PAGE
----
‘If you’re in a weird situation ask for Angela at the bar’

What was once a private code word, angel shots and other variations have become so well known that they are rarely used.

Angel shots and other code words have become so well known that patrons don’t use them. They were once a private language that helped people out of a bad situation. Margaret Harvey/Kicker

Margaret Harvey
Kicker

Code words that have been known to help patrons out of a bad situation have become so well known that they are seldom, if ever, used.

Typically called an angel shot, this code phrase is requested when someone at a bar is feeling uncomfortable with someone in their presence; either a bad date or someone that just won’t leave them alone.

The person that feels uncomfortable can approach a bartender and say the code phrase, and depending on the variation, the employee will either escort you to your vehicle, call you a cab or call the police.

Josh Piercey, a former bouncer downtown, says he doesn’t trust the “cryptic” code words.

“While it’s a nice idea, and certainly has helped people out in the past, when you’re having a night out everything happens so fast, and the thought of passing on a code to the bartender probably wouldn’t cross your mind,” he said.

Karyn Gulliver, an employee at Dooly’s on Water Street, said the procedure been in effect longer than the time she’s worked there.

“We just have a sign in the bathroom on the doors inside the stalls saying like ‘if you’re in a weird situation ask for Angela at the bar,’” she said.

Dooly’s on Water Street uses the Ask for Angela code phrase. Though, employees can’t recall a time it has been used. Margaret Harvey/ Kicker

But, from her knowledge, no one has used it.

The previous general manager at Yellowbelly started their system around April of last year, but it has since phased out due to the lack of use according to the current general manager, Paul Tocknell.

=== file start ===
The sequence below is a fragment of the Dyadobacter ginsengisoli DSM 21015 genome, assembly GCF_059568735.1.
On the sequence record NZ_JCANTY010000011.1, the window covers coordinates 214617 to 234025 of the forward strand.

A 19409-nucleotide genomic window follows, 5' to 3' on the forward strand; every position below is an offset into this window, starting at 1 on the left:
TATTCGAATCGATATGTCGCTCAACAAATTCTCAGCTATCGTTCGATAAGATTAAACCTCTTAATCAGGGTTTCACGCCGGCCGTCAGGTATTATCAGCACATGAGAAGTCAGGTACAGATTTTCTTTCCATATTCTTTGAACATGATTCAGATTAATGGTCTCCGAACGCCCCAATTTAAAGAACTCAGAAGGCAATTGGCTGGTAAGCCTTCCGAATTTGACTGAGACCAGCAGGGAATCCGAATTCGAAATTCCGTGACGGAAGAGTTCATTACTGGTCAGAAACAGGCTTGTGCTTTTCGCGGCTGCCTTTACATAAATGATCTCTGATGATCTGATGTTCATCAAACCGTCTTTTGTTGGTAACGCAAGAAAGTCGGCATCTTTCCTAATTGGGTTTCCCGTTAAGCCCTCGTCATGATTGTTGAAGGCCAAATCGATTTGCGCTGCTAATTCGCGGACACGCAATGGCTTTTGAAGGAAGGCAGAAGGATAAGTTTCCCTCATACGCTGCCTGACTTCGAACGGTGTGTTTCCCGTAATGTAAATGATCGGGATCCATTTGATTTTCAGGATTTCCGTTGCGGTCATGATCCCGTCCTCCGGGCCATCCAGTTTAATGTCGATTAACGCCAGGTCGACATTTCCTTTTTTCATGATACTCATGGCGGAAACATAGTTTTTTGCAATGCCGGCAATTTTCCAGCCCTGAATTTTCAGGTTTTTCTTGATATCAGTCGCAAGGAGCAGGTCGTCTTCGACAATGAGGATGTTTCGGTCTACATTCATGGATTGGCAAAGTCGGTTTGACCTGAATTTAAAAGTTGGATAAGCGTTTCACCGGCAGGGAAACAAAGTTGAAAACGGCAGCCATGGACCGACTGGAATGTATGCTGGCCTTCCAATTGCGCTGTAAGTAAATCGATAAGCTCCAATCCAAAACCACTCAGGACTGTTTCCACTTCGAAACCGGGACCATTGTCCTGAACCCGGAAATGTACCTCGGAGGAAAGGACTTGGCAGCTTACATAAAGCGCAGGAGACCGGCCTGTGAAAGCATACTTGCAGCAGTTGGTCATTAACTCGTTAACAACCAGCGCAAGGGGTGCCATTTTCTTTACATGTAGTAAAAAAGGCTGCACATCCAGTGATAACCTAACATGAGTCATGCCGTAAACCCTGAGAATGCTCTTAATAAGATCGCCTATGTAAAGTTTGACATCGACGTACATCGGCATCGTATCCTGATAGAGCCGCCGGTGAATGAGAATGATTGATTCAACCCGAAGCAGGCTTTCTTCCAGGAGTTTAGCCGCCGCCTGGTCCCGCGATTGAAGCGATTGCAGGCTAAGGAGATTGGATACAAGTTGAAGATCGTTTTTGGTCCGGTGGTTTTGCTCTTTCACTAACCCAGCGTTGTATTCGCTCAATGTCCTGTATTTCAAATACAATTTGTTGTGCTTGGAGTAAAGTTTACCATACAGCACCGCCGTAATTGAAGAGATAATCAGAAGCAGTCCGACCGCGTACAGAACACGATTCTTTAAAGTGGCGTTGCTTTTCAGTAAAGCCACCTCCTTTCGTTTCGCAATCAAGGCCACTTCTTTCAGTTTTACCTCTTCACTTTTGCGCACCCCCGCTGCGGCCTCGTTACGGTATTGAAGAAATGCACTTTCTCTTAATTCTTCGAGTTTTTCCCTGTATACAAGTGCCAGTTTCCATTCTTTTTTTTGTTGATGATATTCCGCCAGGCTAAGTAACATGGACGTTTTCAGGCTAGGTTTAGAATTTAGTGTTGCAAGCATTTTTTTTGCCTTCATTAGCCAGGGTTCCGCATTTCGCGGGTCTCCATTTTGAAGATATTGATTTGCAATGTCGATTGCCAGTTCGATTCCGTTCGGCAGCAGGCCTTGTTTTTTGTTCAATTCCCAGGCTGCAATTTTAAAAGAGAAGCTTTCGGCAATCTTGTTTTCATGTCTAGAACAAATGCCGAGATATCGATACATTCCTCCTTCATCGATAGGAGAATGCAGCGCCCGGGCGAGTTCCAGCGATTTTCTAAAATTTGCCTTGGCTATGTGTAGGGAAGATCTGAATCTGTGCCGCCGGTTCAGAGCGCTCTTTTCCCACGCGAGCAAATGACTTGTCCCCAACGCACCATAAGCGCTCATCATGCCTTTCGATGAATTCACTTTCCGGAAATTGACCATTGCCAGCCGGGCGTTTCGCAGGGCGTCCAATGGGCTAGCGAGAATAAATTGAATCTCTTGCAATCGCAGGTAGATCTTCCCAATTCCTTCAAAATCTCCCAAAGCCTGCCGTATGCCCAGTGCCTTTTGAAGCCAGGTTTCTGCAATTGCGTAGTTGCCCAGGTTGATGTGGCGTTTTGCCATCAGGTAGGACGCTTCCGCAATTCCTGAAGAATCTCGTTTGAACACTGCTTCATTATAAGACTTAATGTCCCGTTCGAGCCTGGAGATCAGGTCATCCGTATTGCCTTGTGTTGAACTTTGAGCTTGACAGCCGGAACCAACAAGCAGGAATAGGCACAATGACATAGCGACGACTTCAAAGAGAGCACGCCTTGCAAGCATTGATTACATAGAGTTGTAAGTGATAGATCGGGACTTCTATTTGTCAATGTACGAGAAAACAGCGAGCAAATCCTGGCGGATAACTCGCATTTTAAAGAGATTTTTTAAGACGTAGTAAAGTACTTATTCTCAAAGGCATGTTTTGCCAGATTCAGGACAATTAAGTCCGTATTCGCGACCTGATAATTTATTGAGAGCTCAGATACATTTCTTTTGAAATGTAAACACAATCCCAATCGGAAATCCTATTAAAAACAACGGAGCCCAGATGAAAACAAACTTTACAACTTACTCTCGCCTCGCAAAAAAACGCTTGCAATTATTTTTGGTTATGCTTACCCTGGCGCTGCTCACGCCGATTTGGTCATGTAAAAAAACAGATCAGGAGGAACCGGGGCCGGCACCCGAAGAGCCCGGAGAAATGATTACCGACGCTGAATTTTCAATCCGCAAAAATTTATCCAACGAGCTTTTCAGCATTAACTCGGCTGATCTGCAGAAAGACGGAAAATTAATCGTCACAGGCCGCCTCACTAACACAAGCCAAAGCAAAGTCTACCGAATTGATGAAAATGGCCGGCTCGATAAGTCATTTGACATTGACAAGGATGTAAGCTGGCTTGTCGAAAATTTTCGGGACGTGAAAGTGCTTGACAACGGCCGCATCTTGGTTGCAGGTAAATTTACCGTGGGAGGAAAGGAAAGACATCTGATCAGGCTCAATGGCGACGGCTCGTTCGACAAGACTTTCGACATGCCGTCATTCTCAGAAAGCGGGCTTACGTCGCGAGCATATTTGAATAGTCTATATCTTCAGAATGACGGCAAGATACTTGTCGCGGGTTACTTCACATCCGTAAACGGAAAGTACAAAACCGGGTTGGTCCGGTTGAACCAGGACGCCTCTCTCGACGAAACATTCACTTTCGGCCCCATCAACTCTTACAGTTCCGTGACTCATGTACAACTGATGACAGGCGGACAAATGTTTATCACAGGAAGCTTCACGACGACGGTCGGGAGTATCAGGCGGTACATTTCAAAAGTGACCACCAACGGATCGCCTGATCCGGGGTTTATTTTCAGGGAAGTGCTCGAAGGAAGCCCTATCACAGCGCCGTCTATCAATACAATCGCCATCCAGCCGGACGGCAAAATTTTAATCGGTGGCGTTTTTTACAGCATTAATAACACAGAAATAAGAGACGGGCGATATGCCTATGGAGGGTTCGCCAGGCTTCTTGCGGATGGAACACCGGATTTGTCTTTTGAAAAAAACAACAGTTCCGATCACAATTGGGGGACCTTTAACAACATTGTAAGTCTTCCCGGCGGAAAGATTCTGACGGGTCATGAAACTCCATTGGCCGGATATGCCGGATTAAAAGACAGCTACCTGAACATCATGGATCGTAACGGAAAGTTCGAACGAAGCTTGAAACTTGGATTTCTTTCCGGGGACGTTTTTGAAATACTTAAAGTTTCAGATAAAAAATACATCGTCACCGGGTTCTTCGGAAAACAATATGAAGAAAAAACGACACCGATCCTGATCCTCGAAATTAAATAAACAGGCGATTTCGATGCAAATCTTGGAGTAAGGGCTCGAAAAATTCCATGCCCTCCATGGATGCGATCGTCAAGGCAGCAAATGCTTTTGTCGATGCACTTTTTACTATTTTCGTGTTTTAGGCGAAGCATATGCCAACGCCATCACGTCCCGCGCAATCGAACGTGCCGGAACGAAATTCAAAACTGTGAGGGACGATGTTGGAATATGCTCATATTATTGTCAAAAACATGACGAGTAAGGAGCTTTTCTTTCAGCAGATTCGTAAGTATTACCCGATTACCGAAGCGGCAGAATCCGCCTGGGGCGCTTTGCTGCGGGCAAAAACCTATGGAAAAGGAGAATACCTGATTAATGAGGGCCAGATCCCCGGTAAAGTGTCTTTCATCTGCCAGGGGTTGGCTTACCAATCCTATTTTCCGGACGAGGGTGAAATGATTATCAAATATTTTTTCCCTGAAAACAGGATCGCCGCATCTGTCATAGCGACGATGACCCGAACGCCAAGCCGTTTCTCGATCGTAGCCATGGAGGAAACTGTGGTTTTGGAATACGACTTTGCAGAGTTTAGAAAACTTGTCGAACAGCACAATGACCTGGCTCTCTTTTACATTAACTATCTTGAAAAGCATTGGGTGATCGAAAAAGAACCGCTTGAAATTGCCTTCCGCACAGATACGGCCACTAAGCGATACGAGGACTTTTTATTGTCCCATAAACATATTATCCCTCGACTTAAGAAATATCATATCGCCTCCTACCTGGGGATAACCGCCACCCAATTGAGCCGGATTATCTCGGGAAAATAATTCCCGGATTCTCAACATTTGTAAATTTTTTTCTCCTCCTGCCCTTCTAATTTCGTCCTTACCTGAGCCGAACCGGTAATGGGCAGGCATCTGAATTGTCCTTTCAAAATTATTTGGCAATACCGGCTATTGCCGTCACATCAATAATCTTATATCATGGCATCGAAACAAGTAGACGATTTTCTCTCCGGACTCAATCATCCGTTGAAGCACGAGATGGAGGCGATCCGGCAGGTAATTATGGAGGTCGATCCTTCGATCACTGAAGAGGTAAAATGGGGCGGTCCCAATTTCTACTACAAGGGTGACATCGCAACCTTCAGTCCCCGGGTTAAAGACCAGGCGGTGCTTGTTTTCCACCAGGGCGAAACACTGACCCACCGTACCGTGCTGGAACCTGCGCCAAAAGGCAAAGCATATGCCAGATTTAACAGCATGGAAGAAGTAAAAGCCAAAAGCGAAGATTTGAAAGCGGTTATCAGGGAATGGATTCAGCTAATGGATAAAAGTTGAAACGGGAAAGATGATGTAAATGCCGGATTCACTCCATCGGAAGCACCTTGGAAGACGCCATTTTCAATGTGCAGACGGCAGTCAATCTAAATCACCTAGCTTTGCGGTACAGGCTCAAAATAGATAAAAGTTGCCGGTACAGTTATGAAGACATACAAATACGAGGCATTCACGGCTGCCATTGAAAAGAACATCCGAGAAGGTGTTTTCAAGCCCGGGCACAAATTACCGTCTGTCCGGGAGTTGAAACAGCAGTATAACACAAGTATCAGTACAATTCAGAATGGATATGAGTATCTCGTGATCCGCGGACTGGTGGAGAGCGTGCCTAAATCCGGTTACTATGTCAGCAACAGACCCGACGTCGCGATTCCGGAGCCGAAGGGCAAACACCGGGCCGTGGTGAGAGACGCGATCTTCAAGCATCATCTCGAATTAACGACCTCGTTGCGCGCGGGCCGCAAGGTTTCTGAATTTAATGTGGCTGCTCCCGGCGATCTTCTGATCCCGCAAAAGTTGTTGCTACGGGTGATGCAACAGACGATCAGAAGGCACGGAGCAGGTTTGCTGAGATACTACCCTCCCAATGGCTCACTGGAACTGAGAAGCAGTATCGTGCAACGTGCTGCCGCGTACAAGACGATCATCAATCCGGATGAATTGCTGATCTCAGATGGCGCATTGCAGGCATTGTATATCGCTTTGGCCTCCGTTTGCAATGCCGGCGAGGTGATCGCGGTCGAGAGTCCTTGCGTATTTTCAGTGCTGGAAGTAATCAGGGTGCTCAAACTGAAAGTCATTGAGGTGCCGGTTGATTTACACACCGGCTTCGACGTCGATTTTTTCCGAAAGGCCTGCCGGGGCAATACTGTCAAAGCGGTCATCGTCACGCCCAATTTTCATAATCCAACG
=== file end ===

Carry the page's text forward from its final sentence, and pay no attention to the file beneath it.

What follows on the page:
He said it’s become common knowledge.

“Because it’d been around for a while, [the bartenders] said it got really well known with people,” he said. “The [employees] were a little bit weary of using it because it was no longer a private language.”

Although the signs have been taken down, Tocknell said if a customer asked for an angel shot now, the staff would still be aware that the person asking was in trouble.

“The good thing about this building is that we have a lot of places where we say, hey just come with us. It’s a big building and we can take you behind the scenes. It’s not an issue. We can get them off the floor and away from that person straight away,” Tocknell said.

The procedure for angel shots went viral around two years ago. Someone had posted a picture of the poster that was in a Hooter’s bathroom and it spread like wildfire around the world.

Piercey said that if you see a person that might be in a bad situation, to just plainly ask them if they’re OK.

“We shouldn’t be cryptic about it,” he said.

“It’s important for us not to be negligent to the fact that bad things happen downtown every night and the idea that it’ll never happen to me is ridiculous.”

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